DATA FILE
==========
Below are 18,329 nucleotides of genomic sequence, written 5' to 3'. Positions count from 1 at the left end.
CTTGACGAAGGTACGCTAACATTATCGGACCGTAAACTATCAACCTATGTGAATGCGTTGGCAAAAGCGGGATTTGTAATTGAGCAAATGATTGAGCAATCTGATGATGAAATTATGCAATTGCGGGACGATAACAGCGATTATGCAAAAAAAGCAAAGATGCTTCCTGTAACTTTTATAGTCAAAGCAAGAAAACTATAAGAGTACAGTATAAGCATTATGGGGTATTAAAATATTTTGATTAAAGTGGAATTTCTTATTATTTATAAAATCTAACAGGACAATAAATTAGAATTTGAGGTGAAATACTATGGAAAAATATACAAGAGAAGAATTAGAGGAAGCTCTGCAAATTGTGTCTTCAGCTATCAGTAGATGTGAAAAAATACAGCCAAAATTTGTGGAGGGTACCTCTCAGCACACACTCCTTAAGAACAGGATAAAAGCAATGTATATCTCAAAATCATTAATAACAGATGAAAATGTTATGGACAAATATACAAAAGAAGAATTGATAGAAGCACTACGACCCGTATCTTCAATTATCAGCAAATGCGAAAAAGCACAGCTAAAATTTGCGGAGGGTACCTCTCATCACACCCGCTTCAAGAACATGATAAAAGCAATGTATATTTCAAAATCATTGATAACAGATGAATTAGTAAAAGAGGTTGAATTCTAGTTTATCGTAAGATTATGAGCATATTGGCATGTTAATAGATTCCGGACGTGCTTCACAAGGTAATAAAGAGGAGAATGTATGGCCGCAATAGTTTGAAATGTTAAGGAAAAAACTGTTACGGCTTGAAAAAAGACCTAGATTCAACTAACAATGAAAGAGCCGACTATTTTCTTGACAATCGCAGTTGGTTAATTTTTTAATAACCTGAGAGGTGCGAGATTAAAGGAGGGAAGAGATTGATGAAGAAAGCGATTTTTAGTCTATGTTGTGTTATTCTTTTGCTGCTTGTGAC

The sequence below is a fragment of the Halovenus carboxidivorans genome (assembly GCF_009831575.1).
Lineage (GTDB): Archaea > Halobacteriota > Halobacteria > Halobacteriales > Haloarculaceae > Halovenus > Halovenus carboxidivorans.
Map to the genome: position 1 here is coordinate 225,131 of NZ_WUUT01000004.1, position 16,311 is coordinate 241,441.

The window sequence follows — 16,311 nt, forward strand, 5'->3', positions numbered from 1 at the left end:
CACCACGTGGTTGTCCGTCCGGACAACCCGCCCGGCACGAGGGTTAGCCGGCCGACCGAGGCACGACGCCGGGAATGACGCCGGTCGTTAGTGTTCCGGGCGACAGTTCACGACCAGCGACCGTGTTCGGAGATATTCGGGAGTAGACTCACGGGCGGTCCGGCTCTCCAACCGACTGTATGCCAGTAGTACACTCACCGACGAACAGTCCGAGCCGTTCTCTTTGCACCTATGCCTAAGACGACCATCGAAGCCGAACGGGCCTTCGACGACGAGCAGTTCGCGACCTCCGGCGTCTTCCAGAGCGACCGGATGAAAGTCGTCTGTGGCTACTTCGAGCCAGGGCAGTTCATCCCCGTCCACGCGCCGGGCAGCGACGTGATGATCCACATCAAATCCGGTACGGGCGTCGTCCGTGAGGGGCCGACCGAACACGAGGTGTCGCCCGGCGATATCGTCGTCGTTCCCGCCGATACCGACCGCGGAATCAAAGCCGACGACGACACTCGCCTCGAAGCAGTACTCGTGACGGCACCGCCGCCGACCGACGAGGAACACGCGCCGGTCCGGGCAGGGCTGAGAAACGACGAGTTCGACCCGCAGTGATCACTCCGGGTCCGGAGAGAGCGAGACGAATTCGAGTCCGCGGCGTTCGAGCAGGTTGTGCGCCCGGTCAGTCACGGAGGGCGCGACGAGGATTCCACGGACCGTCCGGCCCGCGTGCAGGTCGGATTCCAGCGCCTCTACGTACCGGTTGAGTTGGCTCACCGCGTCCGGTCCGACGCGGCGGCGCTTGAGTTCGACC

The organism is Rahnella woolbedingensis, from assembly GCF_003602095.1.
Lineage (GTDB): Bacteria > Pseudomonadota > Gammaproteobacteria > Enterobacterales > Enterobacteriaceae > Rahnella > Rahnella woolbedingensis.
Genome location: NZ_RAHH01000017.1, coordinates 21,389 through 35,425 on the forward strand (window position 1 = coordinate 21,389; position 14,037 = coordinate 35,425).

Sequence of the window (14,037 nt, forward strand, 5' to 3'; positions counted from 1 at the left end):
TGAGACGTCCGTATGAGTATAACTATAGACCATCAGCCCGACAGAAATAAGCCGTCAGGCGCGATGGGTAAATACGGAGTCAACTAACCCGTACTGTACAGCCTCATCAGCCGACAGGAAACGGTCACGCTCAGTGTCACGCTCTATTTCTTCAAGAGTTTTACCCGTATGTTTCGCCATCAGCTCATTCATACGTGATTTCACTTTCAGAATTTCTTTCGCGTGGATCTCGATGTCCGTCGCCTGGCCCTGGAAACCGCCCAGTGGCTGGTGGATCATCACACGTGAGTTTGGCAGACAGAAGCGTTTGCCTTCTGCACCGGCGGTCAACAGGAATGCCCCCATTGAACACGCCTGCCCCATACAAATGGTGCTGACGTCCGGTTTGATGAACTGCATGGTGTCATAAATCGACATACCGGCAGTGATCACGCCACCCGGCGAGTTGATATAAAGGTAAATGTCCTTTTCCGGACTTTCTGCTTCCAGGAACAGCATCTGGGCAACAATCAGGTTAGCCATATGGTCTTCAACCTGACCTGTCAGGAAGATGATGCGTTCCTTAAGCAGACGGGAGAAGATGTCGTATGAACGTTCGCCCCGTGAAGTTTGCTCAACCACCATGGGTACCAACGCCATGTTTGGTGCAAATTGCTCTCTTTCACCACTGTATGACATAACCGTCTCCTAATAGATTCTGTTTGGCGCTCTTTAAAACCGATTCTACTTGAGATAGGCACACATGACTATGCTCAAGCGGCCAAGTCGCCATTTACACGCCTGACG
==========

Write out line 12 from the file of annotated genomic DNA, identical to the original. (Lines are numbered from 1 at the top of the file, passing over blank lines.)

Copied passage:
TGAGACGTCCGTATGAGTATAACTATAGACCATCAGCCCGACAGAAATAAGCCGTCAGGCGCGATGGGTAAATACGGAGTCAACTAACCCGTACTGTACAGCCTCATCAGCCGACAGGAAACGGTCACGCTCAGTGTCACGCTCTATTTCTTCAAGAGTTTTACCCGTATGTTTCGCCATCAGCTCATTCATACGTGATTTCACTTTCAGAATTTCTTTCGCGTGGATCTCGATGTCCGTCGCCTGGCCCTGGAAACCGCCCAGTGGCTGGTGGATCATCACACGTGAGTTTGGCAGACAGAAGCGTTTGCCTTCTGCACCGGCGGTCAACAGGAATGCCCCCATTGAACACGCCTGCCCCATACAAATGGTGCTGACGTCCGGTTTGATGAACTGCATGGTGTCATAAATCGACATACCGGCAGTGATCACGCCACCCGGCGAGTTGATATAAAGGTAAATGTCCTTTTCCGGACTTTCTGCTTCCAGGAACAGCATCTGGGCAACAATCAGGTTAGCCATATGGTCTTCAACCTGACCTGTCAGGAAGATGATGCGTTCCTTAAGCAGACGGGAGAAGATGTCGTATGAACGTTCGCCCCGTGAAGTTTGCTCAACCACCATGGGTACCAACGCCATGTTTGGTGCAAATTGCTCTCTTTCACCACTGTATGACATAACCGTCTCCTAATAGATTCTGTTTGGCGCTCTTTAAAACCGATTCTACTTGAGATAGGCACACATGACTATGCTCAAGCGGCCAAGTCGCCATTTACACGCCTGACG